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Samsung works on PCIe 5.0 SSDs with 176-layer V-NAND

With current technology and component miniaturization, manufacturers realized that it was difficult to increase density horizontally, which is why they turned to vertically scaling technologies, which is roughly stacking layer after layer. layer to increase density. Samsung pioneered 3D NAND memory, called V-NAND (Vertical NAND), and its development has reached such a point that they already have 1,000 layers in their sights.

Samsung to launch 176-layer V-NAND under PCIe 5.0 this year

Samsung intends to start producing consumer SSDs powered by its seventh-generation V-NAND memory with 176 layers and, according to the company, the smallest NAND memory cells in the industry. The interface of this new flash memory has a data transfer rate of 2,000 MT / s, which allows the manufacturer to build ultra-fast SSDs with PCIe 4.0 and even PCIe 5.0 interfaces.

The drives will use an all-new controller optimized for multitasking with huge workloads, so a successor to the Samsung SSD 980 Pro is expected to demonstrate solid performance in workstation applications.

Eventually, Samsung will introduce data center-grade SSDs based on its new 176-layer V-NAND memory. It is logical to expect that the new drives will offer improved performance and higher capacities to match the next generation of the PCI-Express interface.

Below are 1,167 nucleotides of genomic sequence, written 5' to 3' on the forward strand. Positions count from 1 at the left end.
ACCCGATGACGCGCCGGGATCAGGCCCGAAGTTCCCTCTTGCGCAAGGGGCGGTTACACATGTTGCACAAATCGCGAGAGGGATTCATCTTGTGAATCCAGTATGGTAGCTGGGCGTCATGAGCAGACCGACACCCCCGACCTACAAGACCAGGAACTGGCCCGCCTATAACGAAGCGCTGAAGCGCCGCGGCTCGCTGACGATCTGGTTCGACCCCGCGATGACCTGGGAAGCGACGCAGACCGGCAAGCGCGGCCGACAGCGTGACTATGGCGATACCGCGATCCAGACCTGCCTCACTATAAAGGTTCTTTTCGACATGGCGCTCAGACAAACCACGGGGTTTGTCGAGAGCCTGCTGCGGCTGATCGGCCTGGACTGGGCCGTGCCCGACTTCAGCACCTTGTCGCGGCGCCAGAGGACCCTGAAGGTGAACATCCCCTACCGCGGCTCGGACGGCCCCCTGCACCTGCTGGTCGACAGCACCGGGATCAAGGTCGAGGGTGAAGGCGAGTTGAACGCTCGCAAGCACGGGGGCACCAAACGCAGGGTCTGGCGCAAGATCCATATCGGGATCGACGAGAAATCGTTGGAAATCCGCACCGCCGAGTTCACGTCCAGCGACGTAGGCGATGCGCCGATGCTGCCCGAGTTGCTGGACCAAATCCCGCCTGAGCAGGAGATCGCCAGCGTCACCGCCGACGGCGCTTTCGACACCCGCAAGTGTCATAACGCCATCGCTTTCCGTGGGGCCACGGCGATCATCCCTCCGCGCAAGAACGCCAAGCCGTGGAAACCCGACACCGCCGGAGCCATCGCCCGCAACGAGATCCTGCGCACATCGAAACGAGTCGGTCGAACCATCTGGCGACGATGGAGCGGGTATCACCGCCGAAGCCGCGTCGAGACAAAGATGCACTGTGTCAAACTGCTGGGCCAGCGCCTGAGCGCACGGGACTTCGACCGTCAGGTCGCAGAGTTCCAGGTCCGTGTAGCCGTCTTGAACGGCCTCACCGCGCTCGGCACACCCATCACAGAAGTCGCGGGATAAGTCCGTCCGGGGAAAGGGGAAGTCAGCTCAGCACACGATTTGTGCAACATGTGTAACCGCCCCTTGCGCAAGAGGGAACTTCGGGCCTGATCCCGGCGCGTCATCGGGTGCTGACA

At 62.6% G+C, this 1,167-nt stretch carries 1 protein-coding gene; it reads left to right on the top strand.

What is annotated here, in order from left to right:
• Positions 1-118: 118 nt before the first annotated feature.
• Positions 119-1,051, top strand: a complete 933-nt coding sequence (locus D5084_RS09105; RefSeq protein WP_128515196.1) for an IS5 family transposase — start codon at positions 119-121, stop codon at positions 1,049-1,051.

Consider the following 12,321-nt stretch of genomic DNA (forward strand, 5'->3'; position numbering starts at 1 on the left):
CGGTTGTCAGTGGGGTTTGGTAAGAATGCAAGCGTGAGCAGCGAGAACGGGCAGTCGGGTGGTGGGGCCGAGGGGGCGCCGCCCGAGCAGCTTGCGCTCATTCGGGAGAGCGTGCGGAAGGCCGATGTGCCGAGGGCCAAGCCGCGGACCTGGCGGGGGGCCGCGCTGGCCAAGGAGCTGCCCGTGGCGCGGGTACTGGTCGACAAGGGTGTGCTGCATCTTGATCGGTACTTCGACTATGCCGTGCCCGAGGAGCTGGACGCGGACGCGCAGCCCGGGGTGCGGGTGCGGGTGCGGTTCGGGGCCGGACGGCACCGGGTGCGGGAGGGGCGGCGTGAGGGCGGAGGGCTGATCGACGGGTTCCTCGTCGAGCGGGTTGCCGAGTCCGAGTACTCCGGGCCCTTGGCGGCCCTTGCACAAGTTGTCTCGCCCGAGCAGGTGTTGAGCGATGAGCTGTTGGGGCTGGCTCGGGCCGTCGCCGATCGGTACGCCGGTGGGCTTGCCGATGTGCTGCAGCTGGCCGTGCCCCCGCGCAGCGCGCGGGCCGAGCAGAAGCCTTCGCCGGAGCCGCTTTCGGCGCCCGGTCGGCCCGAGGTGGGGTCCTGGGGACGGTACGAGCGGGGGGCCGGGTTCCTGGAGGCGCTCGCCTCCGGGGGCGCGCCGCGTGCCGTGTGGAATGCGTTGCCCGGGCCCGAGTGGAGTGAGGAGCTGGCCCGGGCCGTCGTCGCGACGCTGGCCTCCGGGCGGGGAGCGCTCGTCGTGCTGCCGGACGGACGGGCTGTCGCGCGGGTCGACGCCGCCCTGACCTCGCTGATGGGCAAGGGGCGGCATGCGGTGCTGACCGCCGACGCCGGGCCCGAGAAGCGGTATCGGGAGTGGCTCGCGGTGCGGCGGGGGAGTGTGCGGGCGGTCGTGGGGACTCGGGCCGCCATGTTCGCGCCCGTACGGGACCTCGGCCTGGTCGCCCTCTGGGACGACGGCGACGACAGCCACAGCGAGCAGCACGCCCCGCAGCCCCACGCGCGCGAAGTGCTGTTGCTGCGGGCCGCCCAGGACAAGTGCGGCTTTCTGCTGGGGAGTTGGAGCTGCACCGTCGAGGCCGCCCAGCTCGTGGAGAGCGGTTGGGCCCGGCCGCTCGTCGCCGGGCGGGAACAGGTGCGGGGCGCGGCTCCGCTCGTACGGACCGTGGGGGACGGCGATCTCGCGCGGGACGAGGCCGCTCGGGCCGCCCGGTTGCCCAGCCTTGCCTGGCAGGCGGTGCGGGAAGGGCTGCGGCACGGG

They already have 200-layer chips and all 1,000 layers are in the spotlight

While the 176-layer V-NAND chips are already in mass production, Samsung has already built the first samples of its eighth-generation V-NAND with more than 200 layers. The manufacturer says it will start producing this new memory based on market demand; Companies typically introduce new types of NAND devices every 12-18 months, so we could make more or less argued guesses from Samsung’s planned timeline for these 200+ layer chips: late 2022 or early 2023.

NAND chips

There are several challenges Samsung faces in its quest to increase the number of layers. Making NAND cells small (and with thinner layers) requires the use of new materials to reliably store charges, and etching hundreds of layers is also an engineering challenge. Since it is neither feasible nor economical to etch hundreds of layers (build a 1,000-layer 3D NAND wafer in a single pass), manufacturers use techniques such as string stacking, which is also difficult to carry out in large volumes.

Finally, flash memory manufacturers must ensure that their 3D NAND batteries are thin enough to fit into PC and smartphone-oriented devices; As a result, they can’t just increase the number of layers infinitely, although Samsung has already said that it believes 1,000-layer chips are perfectly feasible.

Earlier this year, SK Hynix said it envisioned 3D NAND with more than 600 layers, so Samsung is certainly not the only company with a focus on this. It is impossible to predict when we will see the development of the 1,000-layer V-NAND chips, and it is likely that since manufacturers no longer aspire to double the density each year it will likely take 5 to 10 years to have tangible news about it.